One thing that improved geometrically though was the animation itself. The color scheme virtually pops out at you. The line work is also much sharper and defined. The characters themselves are much more expressive, especially when you look at the aforementioned “Hunger Strike” or “Invasion of the Katrinians.” The action timing in episodes like “Home Alone” is also crisper and overall better.
The voice cast also sounds like they’ve gotten the feel for their characters. Regina King makes her transitions from Huey to Riley seem almost seamless. John Witherspoon and Gary Anthony Williams repeatedly nail it as Granddad and Ruckus, respectively. The way Katt Williams now plays Pimp Called Slickback this season makes one understand why voice director of the stars Andrea Romano would love to do a series just on this character. So yes, the story elements are dicey, but the quality of everything else is improving dramatically.
There’s one last critical detail that must be considered in reviewing this set. If you listen to the commentary track to the very last episode, “The Story of Gangstalicious Pt. 2,” McGruder and Barnes make some interesting side remarks.
First and foremost, McGruder admits he has a completed script introducing the last great character from the comic strip, Caesar. Apparently all he is waiting for is “the right woman” to voice the role. He also says letters demanding Brooklyn’s #1 comic strip character is still the most numerous one he gets.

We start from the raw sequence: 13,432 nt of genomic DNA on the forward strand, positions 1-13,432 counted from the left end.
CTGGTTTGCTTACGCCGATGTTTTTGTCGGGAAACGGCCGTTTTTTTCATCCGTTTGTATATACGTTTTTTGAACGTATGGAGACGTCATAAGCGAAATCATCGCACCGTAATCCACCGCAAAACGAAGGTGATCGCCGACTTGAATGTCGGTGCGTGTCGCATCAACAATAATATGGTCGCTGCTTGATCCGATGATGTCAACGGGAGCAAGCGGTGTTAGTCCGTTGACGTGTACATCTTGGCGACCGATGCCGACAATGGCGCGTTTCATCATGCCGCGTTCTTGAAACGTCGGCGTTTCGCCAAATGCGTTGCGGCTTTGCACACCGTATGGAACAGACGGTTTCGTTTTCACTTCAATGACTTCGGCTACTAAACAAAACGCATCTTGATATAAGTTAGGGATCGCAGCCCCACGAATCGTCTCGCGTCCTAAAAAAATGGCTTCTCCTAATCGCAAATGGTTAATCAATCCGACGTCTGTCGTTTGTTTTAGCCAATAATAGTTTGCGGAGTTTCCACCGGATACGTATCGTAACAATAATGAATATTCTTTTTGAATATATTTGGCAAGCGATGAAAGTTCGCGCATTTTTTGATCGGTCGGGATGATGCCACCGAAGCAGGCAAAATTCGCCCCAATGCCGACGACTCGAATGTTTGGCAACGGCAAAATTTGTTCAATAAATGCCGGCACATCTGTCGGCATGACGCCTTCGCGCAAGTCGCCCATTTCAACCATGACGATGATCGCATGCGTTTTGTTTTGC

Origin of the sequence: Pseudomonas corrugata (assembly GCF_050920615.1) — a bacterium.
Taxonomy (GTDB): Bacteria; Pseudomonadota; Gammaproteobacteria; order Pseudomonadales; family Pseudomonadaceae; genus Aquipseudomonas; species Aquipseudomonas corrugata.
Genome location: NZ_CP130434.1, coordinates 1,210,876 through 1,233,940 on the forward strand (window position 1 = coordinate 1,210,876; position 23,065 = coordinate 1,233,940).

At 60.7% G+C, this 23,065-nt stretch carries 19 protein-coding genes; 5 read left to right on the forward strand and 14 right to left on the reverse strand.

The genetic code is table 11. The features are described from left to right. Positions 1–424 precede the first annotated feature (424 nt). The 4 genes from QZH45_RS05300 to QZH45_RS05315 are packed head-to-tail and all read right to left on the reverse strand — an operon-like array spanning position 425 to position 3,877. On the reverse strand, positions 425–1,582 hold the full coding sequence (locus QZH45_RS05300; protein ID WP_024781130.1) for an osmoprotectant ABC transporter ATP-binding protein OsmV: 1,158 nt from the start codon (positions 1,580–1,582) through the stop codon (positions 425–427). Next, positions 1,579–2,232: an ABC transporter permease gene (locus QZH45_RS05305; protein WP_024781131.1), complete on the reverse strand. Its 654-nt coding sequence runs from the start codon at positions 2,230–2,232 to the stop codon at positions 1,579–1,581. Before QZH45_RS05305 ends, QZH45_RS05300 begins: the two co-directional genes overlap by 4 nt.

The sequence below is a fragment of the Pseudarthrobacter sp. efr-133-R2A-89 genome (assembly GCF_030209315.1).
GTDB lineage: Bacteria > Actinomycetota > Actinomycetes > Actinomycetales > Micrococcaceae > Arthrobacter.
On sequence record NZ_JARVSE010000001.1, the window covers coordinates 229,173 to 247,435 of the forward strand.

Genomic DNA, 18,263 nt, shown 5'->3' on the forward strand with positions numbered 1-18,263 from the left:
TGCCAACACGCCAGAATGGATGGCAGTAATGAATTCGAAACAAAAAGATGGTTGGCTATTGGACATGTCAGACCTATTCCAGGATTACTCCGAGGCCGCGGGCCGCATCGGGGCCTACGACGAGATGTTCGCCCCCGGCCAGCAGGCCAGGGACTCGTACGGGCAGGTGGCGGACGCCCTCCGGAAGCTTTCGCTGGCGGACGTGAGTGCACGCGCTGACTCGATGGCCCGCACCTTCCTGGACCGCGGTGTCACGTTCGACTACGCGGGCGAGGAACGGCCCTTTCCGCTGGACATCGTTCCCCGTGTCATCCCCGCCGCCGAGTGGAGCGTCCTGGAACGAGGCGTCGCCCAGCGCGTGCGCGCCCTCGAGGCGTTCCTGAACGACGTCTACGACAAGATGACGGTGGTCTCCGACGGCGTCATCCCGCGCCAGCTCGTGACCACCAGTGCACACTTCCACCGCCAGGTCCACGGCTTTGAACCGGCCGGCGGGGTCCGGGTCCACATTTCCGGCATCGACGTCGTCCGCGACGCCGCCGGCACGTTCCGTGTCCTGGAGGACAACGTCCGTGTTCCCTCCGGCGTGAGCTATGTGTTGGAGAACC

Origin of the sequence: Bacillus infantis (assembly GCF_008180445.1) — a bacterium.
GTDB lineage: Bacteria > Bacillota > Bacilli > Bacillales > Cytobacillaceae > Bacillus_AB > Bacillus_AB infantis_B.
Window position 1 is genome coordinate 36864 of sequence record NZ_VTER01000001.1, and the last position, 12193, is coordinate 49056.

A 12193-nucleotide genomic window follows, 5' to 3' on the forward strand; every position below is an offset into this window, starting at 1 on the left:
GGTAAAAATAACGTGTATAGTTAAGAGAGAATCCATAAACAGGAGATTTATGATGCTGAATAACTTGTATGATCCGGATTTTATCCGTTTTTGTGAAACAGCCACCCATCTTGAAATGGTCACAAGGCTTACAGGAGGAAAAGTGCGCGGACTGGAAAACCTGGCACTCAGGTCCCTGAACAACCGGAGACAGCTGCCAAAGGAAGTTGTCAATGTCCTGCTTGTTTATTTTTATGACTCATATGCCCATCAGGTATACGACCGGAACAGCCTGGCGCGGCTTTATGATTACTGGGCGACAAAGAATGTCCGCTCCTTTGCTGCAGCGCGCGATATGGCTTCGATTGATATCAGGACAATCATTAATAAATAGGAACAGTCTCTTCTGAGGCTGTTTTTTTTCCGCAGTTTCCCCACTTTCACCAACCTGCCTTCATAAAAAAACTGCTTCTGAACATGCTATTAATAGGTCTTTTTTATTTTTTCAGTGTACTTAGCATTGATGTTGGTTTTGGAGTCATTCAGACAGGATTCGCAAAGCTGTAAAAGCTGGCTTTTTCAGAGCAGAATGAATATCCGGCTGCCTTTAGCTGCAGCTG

This leads to a second remark though, one that makes one think. Both Barnes and McGruder make it a point to have their fans right letters for a third season. When an inquiry about such a season was made to Sony, they admitted there is no announcement for one; i.e. there might not be one. The reason? While Sony won’t say, some blame the potential of litigation from BET and its parent company, Viacom.
Personally, I’m hoping that’s not the case. If so, that’s one ugly way to end a show that had such incredible potential.